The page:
I for one...
... welcome our new mask wearing overlords
116 publicly visible posts • joined 30 Nov 2010
'...When I was learning to fire I was taught that every minute the safety valve is blowing off costs 10 lb of coal and 10 gallons (imp) of water (~5kg and 46L). That helps focus the mind!...'
I remember being told that black smoke and a blowing off safety was a waste of money..... but also the sign of a bloody good fireman!
You also have to factor in the incredibly important rule "fiberglass gives way to steel".
I used to know someone with a boat, he didn't bother with all that colregs stuff, if he was ever on a collision course with someone he'd just shout at the top of his voice 'I'm concrete!". They soon got out of his way
Don't be afraid to tell your non-technical boss to piss off if he's breathing down your neck looking for answers every 3 minutes. Give him a time you'll update and make sure you update him.
Better to give him something useful (and harmless) to do like getting coffee.
And a good boss will go and make it
'Children aren't just super-quick learners, they are much smarter than many adults give them credit for. In my experience the only "childproofing" that really works are systems that need brute force beyond what a child can generate to open/activate.'
Until they figure out the lever
'After I heard that story, I've always limited my foolish impulses to something more subtle, like printing up test name badges with "Herman Goering," "Atilla T. Hun," "Tamarlane" or something like that. I've gotten a few funny looks at times, but never actually got in trouble.'
I worked at a remote office of a large services company once. Often we had to go to head office and because we hadn't done the induction course were given hand written visitors badges to wear. We filled these in ourselves......
Over the years I wandered round the offices with name badges such as 'M L King', 'F Domino', 'J F Kennedy', 'J Hendrix', 'W Churchill', 'E Clapton', 'W Gates' etc
7 years, and nobody noticed
"unprecedented levels of protection"
When I see hyperbolic statements like this in relation to security issues, I get very, very suspicious that the security is flawed.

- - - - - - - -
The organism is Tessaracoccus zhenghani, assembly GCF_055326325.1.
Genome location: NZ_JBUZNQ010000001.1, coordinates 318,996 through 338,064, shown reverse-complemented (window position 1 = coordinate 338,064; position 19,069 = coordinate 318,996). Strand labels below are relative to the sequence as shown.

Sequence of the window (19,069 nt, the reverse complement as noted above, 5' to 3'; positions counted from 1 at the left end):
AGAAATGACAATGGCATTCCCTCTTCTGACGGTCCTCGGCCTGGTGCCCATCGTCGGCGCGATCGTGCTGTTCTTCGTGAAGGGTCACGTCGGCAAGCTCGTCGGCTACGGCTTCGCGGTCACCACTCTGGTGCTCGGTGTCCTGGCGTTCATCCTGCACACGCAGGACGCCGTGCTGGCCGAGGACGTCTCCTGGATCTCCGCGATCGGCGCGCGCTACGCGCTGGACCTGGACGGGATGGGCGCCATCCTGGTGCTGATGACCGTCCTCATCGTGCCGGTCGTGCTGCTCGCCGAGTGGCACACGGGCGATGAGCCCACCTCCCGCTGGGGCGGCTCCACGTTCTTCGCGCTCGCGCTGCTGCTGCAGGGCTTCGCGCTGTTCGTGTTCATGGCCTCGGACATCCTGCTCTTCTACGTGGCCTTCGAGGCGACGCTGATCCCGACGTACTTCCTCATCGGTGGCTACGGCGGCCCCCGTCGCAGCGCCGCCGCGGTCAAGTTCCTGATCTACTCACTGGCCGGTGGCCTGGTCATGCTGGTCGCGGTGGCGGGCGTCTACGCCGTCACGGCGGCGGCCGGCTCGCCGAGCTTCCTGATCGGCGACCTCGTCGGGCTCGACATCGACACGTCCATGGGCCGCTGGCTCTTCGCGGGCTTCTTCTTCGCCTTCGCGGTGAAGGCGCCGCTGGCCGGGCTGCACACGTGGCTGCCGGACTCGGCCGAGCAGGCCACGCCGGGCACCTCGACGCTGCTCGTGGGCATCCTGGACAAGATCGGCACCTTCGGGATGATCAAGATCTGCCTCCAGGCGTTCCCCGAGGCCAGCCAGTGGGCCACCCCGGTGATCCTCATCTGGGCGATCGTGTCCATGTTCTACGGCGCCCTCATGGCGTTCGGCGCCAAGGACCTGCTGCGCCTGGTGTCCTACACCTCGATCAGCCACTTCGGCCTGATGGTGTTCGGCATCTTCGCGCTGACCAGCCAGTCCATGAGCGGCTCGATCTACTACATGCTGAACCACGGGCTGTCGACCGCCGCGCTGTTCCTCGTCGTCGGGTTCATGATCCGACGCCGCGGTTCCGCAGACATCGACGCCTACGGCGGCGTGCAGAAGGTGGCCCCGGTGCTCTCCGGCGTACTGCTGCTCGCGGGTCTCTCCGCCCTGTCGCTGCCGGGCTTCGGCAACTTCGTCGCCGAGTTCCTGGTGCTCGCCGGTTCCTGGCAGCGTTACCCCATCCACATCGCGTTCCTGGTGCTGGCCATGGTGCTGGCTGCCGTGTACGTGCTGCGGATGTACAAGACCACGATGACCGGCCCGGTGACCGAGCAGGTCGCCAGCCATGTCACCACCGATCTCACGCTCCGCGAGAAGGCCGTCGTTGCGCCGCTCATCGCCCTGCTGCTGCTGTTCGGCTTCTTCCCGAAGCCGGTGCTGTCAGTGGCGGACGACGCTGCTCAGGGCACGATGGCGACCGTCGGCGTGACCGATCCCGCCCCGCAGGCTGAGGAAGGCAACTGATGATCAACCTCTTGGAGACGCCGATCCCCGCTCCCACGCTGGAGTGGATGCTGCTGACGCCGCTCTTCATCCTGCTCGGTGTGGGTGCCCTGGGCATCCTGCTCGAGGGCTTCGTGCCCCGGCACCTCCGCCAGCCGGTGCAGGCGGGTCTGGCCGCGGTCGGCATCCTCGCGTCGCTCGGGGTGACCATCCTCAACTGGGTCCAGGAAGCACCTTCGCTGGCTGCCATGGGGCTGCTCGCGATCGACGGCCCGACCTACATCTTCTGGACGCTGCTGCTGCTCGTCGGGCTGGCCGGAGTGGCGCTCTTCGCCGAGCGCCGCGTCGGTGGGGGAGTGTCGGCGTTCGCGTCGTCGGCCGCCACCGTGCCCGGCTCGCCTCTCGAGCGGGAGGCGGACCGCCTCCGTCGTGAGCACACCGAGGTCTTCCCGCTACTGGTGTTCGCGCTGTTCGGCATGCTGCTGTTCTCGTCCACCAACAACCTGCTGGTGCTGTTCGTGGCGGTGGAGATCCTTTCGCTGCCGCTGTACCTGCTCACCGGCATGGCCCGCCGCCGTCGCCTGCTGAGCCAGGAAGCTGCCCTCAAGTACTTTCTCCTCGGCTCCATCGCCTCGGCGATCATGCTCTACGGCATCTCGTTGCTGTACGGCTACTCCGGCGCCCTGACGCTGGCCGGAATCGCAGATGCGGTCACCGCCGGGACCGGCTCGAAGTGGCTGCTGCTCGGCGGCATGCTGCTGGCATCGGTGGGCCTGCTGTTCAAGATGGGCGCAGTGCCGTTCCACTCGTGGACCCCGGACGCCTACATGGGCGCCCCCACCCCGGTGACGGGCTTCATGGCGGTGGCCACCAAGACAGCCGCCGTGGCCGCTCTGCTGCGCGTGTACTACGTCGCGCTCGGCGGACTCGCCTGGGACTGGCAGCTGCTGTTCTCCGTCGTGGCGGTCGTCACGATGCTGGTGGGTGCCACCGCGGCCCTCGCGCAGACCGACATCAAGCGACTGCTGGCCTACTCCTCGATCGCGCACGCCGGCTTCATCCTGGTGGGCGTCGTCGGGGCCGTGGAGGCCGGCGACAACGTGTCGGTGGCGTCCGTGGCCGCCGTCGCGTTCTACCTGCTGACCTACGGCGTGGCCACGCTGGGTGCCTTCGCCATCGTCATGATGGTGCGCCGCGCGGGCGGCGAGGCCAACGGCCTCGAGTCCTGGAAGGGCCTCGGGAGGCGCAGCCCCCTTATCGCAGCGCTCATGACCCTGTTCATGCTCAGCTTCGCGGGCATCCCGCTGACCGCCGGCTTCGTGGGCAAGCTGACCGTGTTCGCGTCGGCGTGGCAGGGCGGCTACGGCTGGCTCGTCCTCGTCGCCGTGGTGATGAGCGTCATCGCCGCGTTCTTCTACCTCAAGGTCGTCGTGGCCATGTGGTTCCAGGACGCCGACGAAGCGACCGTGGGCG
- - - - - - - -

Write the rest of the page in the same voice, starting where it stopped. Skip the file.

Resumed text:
Me too, I remember some time ago I was looking at dongle based software protection only to be told by one vendor that they used 'Military Grade Security'.
Having been in the military in the past I immediately deleted their email and went to another company who were happy to specify which algorithm and key length they used.
"You would be able to keep a safe braking distance from the car in front to start with, at which point the auto-pilot's reaction (full on braking the instant it sees the stationary car) would prevent the collision."
Errr no. The auto-pilot doesn't have any reaction to stationary objects. This is deliberately done to stop the many false alarms that would occur when roadside objects come into the field of view.
"Indeed, how long before we discover that vaping is as bad (or worse) as cigarettes..."
If Big Tobacco could throw a million pounds at a proper qualified medical study which found a serious problem with vaping they would do it in an instant, it would just come out of petty cash.
But they haven't.
Instead people rely on a series of (very) bad science and tabloid journalism.
Yup, me too
As I lived half a mile from the calibration lab I was asked to pick up a DSO as it was going to be ready at about 10am. Had a lie in, drove round and picked it up (no paperwork or any sort of ID check!) then off to work with it sitting on the back seat of the Ford Fiesta.
It was only then that I realised that not only was is worth wayyyyyyy more then the car was but possibly more than my house was....
But we got the BT payphones designed ;-)
"...Problem is, I vape like it's going out of style, sit there working, puff, puff, puff..."
That's why I still treat vaping like smoking, i.e. going outside for a vape (yes even in this weather!)
And to echo others in this thread, yes, stupidly easy to give up, fag free since July 21st last year after about 30 years smoking.
"When she was told to click with the mouse on screen - she took the mouse and physically tried to click on the screen."
She did that because that was exactly what she was told to do.
If she had been told to 'Use the mouse to move the cursor to a part of the screen and click...' then the result would have been different.
"Of course, if the government wanted to avoid pollution or monetize this...
They'd instruct the cars to drive through the potholes, or make you pay an extra $50 a month to enable the optional pothole-avoidance algorithm"
No, that's a Microsoft car
Reminds me of when we had problems with one of the mains phases going off in the building where I was working.
We got an electrician in to put a box with lamps connected to each phase to monitor the problem. These shone through Red Yellow and Blue lenses on the lid of the box.
He couldn't figure out why the blue phase kept blowing when he put the cover on the box, then magically it was on again whenever he took the box lid off.
It turned out he was using neon lamps...........
"Its too low powered for most proper computing tasks "
Define 'proper'? How about a backup server?
I've got one sitting at home blu-tac'd (yes really!) to a USB hub and a USB hard drive. Each night it reaches out to my office and several servers around the country and backs up the daily data via rsnapshot.
Been working over a year now with no problems.
Reminds me of when we had a Mercury box installed to escape BT's horrendous call charges.
It was screwed to a plasterboard wall with screws and ordinary rawlplugs. It developed quite a lean and we were all carefull to go to the other side of the corridor when walking past so as not to jog it.